China’s exports rise after nine months of decline
Chinese exports surged in March, the first gain in nine months and the latest positive data out of the world's number two economy, but analysts warned Wednesday's headline figure masked ongoing weakness in overseas demand.
Official figures showing a better-than-expected jump in shipments abroad come just days after another strong inflation reading and last week's surprise jump in an index of factory activity.
The results fuelled hopes that a growth slowdown in the world's biggest trader in goods and crucial pillar of global trade may be bottoming out. Investors welcomed the news, sending the benchmark Shanghai composite index up 1.42 per cent and Hong Kong's Hang Seng index up 3.19 per cent.
The figures came ahead of the release Friday of first-quarter gross domestic product data, which a poll by AFP forecast would show expansion weakened further.
Customs said exports increased 11.5 per cent on-year to $160.8 billion, beating the 10 per cent rise economists predicted in a Bloomberg survey and snapping an eight-month streak of declines caused by waning global demand. Exports plunged more than 25 per cent in February. But imports fell for the 17th consecutive month, albeit at a slower pace, dropping 7.6 percent on-year to $131.0 billion, Customs said. However, analysts pointed out that the latest figures were helped by having a low basis of comparison, after exports plunged 15.0 per cent year-on-year in March 2015.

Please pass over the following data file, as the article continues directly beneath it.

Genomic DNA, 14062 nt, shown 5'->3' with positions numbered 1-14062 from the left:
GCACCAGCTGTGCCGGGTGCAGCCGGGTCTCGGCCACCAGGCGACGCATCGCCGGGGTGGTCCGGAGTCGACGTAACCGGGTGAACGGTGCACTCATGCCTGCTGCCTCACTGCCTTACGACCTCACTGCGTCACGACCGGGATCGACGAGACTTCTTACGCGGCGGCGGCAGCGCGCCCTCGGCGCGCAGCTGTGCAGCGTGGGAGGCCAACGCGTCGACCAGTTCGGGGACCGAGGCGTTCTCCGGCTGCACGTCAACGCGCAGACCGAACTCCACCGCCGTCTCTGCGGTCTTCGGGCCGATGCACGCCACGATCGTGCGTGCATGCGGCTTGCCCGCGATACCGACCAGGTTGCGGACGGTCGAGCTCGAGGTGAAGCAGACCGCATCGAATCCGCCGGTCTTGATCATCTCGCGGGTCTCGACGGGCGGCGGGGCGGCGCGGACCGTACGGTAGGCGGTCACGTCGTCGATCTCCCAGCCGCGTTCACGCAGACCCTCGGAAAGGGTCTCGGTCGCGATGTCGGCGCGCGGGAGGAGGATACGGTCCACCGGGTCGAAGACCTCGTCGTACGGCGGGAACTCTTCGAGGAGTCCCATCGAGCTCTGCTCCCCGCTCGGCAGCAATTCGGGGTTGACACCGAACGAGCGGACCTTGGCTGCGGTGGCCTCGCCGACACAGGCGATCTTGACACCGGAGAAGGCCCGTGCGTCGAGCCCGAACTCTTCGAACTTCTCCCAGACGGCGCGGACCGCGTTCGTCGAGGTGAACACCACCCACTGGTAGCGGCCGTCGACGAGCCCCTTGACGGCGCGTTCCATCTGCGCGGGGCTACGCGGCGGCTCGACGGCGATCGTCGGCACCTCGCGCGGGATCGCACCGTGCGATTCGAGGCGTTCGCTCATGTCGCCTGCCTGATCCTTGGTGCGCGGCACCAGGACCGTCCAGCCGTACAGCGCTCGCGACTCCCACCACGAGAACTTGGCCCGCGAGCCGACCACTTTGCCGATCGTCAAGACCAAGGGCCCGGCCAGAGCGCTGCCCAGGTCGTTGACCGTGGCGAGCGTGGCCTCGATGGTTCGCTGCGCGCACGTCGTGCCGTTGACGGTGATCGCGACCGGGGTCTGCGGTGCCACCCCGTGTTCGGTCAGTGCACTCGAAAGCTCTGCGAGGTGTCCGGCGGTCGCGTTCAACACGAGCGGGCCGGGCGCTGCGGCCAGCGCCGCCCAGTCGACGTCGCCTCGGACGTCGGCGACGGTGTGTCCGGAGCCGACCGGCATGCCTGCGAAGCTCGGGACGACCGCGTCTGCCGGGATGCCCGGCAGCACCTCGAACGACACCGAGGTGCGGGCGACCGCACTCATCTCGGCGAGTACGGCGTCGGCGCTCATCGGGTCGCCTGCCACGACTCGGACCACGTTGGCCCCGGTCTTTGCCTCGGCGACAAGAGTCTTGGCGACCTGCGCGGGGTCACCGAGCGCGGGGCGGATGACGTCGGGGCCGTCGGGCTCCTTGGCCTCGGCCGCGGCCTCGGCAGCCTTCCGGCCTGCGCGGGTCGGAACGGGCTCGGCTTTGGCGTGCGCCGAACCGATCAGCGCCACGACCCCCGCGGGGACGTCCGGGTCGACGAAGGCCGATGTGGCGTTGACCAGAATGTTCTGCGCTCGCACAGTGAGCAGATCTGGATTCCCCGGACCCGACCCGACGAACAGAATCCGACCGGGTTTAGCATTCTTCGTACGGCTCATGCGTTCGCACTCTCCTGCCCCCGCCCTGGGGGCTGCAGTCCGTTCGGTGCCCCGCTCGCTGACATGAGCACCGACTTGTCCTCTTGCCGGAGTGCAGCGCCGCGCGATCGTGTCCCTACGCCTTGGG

Zhao Yang of Nomura said in a note that shipments rose mainly because of the "low base and calendar effect" due to seasonal distortions around the Lunar New Year holiday, and warned that "external demand has not improved as much as the number may suggest".
But the pace of import declines reduced, he noted, "possibly driven by faster investment and government spending".
A recent pickup in electronic supply chains as new mobile phones were launched in March may have contributed to export strength, ANZ Research said in a note, adding that import data indicate "stabilisation" of commodity prices.
The March trade surplus leaped to $29.9 billion, nearly 10 times the dollar figure for the same month last year.